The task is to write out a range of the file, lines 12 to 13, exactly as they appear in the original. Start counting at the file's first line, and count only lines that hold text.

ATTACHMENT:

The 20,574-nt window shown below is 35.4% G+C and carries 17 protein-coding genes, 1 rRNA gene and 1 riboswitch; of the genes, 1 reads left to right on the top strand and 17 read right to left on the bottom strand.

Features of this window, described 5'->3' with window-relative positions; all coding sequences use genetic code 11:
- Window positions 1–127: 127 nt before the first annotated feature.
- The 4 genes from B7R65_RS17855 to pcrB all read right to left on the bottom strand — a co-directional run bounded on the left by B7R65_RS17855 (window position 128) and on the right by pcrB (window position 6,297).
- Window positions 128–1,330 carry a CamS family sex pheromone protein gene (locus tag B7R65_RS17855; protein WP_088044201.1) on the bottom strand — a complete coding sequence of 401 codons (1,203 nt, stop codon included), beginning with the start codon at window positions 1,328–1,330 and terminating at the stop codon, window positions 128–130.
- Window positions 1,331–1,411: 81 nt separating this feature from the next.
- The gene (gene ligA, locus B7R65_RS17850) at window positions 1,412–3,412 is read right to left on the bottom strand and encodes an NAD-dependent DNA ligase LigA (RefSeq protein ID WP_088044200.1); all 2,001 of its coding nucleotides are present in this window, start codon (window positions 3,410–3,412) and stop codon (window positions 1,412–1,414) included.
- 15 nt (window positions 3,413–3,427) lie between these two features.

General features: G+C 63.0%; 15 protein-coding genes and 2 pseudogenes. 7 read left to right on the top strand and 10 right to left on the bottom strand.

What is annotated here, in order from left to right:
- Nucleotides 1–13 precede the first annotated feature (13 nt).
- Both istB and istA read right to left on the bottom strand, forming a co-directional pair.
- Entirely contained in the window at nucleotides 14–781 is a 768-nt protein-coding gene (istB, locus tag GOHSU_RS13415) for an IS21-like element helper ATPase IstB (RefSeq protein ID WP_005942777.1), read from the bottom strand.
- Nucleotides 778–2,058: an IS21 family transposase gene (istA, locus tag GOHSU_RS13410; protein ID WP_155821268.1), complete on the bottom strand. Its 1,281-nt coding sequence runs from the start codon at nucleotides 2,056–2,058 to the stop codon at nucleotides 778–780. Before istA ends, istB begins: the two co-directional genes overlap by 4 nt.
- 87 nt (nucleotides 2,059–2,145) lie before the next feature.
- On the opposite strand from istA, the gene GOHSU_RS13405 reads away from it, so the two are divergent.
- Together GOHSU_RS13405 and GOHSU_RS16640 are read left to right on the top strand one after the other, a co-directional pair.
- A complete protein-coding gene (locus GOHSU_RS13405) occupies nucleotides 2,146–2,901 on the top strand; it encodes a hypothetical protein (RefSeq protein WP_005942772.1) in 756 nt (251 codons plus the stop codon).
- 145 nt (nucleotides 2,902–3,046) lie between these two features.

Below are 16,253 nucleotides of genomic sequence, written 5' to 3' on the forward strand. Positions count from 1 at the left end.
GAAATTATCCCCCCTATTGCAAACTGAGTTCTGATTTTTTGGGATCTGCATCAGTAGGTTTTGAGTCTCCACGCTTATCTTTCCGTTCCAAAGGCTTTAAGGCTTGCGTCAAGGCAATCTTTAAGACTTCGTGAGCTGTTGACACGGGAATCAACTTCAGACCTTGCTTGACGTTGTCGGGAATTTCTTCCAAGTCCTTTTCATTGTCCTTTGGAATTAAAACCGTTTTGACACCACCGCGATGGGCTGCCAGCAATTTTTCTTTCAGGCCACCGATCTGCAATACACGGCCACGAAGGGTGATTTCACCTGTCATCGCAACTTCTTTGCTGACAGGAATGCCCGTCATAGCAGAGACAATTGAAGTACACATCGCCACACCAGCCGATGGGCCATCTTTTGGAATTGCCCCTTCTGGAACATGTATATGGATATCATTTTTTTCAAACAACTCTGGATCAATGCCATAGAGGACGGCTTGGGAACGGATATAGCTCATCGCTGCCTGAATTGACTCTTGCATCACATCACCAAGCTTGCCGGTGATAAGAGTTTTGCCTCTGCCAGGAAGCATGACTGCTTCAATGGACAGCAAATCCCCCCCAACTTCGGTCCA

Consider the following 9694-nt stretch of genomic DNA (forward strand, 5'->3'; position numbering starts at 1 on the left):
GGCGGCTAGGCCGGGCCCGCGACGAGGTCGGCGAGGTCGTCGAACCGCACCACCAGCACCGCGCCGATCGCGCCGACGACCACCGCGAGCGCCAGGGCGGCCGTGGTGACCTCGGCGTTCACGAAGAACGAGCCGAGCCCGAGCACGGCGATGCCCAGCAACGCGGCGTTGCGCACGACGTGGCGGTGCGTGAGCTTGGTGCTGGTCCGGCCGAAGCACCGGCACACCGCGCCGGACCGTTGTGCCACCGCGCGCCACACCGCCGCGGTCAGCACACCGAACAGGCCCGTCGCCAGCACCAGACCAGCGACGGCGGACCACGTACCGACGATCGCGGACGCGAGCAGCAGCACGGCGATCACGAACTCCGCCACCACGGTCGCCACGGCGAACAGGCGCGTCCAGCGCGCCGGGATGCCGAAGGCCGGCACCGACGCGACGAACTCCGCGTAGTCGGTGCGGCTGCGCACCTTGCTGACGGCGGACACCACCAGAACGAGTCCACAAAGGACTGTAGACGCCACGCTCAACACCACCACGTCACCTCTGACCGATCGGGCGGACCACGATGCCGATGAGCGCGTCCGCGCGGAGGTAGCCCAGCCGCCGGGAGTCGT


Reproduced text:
- Both istB and istA read right to left on the bottom strand, forming a co-directional pair.
- Entirely contained in the window at nucleotides 14–781 is a 768-nt protein-coding gene (istB, locus tag GOHSU_RS13415) for an IS21-like element helper ATPase IstB (RefSeq protein ID WP_005942777.1), read from the bottom strand.